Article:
In a previous article, we have discussed about the top 10 security factors that you should take into consideration in order to secure your SQL Server instances. In this article I will try to deep dive into one of those factors, that is SQL Server Surface Area.
First, we need to define the terms Surface Area and Surface Area Reduction. SQL Server Surface Area is a term that is used for characterizing all those Database Engine features and components of SQL Server which when enabled, can provide additional functionality. This additional functionality however, comes with a security cost. This cost is the increase of the potential targets for malicious attacks that could take place, in order for the attacker to gain unauthorized access to a SQL Server instance and its databases. Disabling or at least “properly” setting up these features and components is called Surface Area Reduction.
The major surface area features in SQL Server that have a direct or indirect effect to your instance’s security are:
- Ad Hoc Distributed Queries
- CLR Enabled
- Cross DB Ownership Training
- Database Mail XPs
- Ole Automation Procedures
- Remote Access
- Remote Admin Connections
- Scan for Startup Procs
- SQL Mail XPs
Another point that could be considered as part of SQL Server’s Surface Area is the “sa” built-in SysAdmin login. SQL Server lets you use Mixed Mode authentication, that is Windows Authentication along with SQL Server authentication. Even though it is recommended to use Windows authentication only, in the case where you are using Mixed Mode, the built-in SysAdmin user (sa) gets automatically created (you set the password during SQL Server’s setup).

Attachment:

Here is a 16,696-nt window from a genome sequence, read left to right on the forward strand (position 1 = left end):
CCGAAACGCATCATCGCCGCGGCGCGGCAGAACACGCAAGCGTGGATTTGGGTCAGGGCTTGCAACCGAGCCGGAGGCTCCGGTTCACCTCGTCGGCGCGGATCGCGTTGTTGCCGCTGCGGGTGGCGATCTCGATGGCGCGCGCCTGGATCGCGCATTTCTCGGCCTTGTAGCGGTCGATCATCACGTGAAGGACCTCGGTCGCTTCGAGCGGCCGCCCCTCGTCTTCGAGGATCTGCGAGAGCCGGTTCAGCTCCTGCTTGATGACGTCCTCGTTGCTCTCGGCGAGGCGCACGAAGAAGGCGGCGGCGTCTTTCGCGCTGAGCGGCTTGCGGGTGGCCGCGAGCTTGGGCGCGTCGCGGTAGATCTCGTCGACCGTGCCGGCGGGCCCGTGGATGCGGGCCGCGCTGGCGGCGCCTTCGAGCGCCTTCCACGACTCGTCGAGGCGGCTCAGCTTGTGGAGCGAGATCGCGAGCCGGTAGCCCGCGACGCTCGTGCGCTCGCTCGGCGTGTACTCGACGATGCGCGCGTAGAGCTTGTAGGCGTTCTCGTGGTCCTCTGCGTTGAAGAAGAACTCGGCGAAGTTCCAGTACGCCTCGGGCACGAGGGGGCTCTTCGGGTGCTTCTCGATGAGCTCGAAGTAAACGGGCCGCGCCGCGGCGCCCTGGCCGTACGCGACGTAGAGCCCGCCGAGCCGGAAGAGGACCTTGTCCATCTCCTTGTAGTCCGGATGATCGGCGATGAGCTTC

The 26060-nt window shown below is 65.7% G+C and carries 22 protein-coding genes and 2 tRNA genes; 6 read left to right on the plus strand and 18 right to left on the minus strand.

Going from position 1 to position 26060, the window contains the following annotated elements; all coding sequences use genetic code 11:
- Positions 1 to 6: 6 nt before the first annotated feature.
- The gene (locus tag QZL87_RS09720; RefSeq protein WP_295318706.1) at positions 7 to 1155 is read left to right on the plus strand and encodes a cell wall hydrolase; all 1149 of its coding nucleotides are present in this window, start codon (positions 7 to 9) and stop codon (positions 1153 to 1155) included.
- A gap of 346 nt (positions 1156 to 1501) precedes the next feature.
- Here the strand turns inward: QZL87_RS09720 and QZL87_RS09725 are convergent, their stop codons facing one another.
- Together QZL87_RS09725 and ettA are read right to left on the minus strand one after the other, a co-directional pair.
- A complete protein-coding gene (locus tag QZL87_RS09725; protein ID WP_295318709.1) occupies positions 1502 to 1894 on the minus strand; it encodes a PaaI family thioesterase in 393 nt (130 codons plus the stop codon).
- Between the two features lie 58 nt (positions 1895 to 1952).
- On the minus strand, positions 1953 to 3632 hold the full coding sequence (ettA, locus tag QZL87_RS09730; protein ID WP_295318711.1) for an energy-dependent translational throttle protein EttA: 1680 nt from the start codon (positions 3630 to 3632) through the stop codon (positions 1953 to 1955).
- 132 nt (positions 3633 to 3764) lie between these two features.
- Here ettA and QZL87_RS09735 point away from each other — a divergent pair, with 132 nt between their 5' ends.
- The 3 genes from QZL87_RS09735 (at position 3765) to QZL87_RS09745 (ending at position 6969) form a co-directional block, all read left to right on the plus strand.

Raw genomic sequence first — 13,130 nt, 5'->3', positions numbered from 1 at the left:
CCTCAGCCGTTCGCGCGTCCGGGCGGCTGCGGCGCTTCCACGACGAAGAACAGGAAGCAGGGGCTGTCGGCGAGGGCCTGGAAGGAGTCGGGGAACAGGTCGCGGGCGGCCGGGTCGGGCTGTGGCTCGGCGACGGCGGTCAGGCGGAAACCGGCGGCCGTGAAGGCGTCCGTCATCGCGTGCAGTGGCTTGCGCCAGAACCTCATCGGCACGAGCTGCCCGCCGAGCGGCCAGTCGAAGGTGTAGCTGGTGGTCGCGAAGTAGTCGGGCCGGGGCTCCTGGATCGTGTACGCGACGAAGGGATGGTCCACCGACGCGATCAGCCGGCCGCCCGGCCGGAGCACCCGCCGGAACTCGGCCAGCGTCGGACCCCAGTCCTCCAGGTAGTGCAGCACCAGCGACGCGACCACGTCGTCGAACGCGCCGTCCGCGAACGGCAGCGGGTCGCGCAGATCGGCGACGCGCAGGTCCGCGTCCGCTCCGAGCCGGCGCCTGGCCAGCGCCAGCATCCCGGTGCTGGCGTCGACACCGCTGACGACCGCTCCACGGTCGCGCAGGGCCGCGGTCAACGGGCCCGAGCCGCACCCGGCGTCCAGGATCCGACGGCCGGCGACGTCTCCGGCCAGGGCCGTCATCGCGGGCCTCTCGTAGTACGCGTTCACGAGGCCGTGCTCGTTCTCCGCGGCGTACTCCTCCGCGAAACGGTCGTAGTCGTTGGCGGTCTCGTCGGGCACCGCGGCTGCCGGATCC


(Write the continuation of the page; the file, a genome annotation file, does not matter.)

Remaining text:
Ad Hoc Distributed Queries
With “Ad Hoc Distributed Queries” server configuration option, you can allow ad hoc distributed queries using OPENROWSET and OPENDATASOURCE functions. This option is disabled by default.
The recommendation is if you do not really need this option, do not enable it. In case you need to run a distributed query, there are other ways/workarounds to perform it. For example, you could use an SSIS package and other similar solutions.
With “CLR Enabled” server configuration option, you specify whether user assemblies can be ran by SQL Server or not. This option is disabled by default.